Drivers just not getting their fill

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Drivers just not getting their fill

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It turns out many drivers get slightly less gas than what they actually pay for, as many station operators take advantage of legal loopholes by manipulating the flow of fuel pumps, according to a joint operation by the JoongAng Ilbo and K-Petro, the country’s petroleum quality and distribution authority.

On April 11, an inspector at K-Petro conducted a gas quantity examination at a station run by SK Networks in Nonhyeon-dong, southern Seoul.

The inspector poured 20 liters (5.28 gallons) of gasoline from the station into a government-certified measuring tank, which showed 100 milliliters (3.38 ounces) less than there should have been. Customers get only 19.9 liters of gasoline, but pay for 20.

“I think the error range was this big due to frequent changes of temperature in day and night,” said a gas station employee surnamed Kim.

When the JoongAng Ilbo and K-Petro conducted a joint inspection of 10 stations in Gangnam on April 10 and April 11, nine fell short of the advertised quantity of gasoline.

The number of reported cases of stations shorting their customers is rising. According to K-Petro, 74 were reported last year, up from 22 in 2011 and 13 in 2010.

K-Petro, a fuel distribution industry watchdog, suspects some station operators are manipulating the quantity of gasoline because the government beefed up the punishment for selling fake gasoline, which uses additives like Cenox that aren’t taxed and cost less than regular gas.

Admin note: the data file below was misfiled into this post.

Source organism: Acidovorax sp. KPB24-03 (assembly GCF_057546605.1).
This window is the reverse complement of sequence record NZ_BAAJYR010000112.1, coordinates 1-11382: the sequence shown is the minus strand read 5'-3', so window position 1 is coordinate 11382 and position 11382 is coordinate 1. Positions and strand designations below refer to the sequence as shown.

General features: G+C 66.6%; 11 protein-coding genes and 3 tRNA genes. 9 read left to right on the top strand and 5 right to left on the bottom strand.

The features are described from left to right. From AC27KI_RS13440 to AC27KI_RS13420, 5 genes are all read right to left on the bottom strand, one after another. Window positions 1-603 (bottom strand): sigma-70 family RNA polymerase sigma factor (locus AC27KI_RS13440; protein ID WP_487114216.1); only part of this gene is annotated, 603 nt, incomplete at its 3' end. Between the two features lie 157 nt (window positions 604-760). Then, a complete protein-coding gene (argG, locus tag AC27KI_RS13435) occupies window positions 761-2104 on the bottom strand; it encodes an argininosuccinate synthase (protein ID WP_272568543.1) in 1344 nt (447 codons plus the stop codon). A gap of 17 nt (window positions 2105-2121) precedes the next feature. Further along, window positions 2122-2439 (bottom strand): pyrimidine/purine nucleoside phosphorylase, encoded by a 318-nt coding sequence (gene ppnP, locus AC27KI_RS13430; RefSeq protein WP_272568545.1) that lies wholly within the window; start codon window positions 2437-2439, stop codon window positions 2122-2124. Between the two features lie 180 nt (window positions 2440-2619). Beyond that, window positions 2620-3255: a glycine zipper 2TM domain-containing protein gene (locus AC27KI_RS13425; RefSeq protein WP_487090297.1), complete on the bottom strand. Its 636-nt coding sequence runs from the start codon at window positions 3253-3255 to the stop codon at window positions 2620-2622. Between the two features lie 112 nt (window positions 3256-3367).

Cenox was introduced in Korea in June 2002 and quickly spread through word of mouth for its excellent value and performance as a petrol replacement, according to the Cenox Web site.

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Such additives have been illegal since 2006, but gain popularity when the price of oil skyrockets because they increase profit margins at stations that sell regular gas.

“Manipulating gasoline quantity has become more advanced since last year,” said an inspector at K-Petro. “When we conduct gasoline measurement tests, stations pass the standard quantity test of 20 liters. But when the measurement test goes further and exceeds 20 liters, we see fuel dispensers slow the speed of running fluid to release less gasoline.”

The joint inspection of 10 gasoline stations in Gangnam showed they fill an average of 56 milliliters less gasoline per car than what the pump reads.

But that is not illegal because the permissible margin of error is plus or minus 150 milliliters for 20 liters of gasoline, according to the Ministry of Trade, Industry and Energy.

Kim Seok-ho, who spends 150,000 won ($134.49) for gasoline each month, said he’s frustrated.

“I came all way here from Bundang to get gasoline in Gangnam because they charge more than gas stations in other areas, so I believed I’m paying for the right amount,” Kim said. “I feel like I got hit right between the eyes.”

K-Petro officials said 95 percent of gas stations across the country give less gasoline that pumps indicate, but within the legal margin of error.

The 10 gas stations inspected in Gangnam shorted each customer an average of 56 milliliters, less than a 65-milliliter drinkable yogurt.

But the loss to consumers every year reaches 62 billion won, based on 300,000 liters of gasoline sold every day, according to industry insiders.

“Gasoline stored in underground tanks has limits for volume distension,” said an entrepreneur who produces electric flow meters. “The government can restore trust over gasoline quantity by reducing the permissible margin of error. But it seems the government is hesitating to do that for fear it will get complaints from the industry.”

The permissible error margin for 20 liters of gasoline in the United States and Australia is plus or minus 100 milliliters.


By Lee Sang-jai [mijukim@joongang.co.kr]

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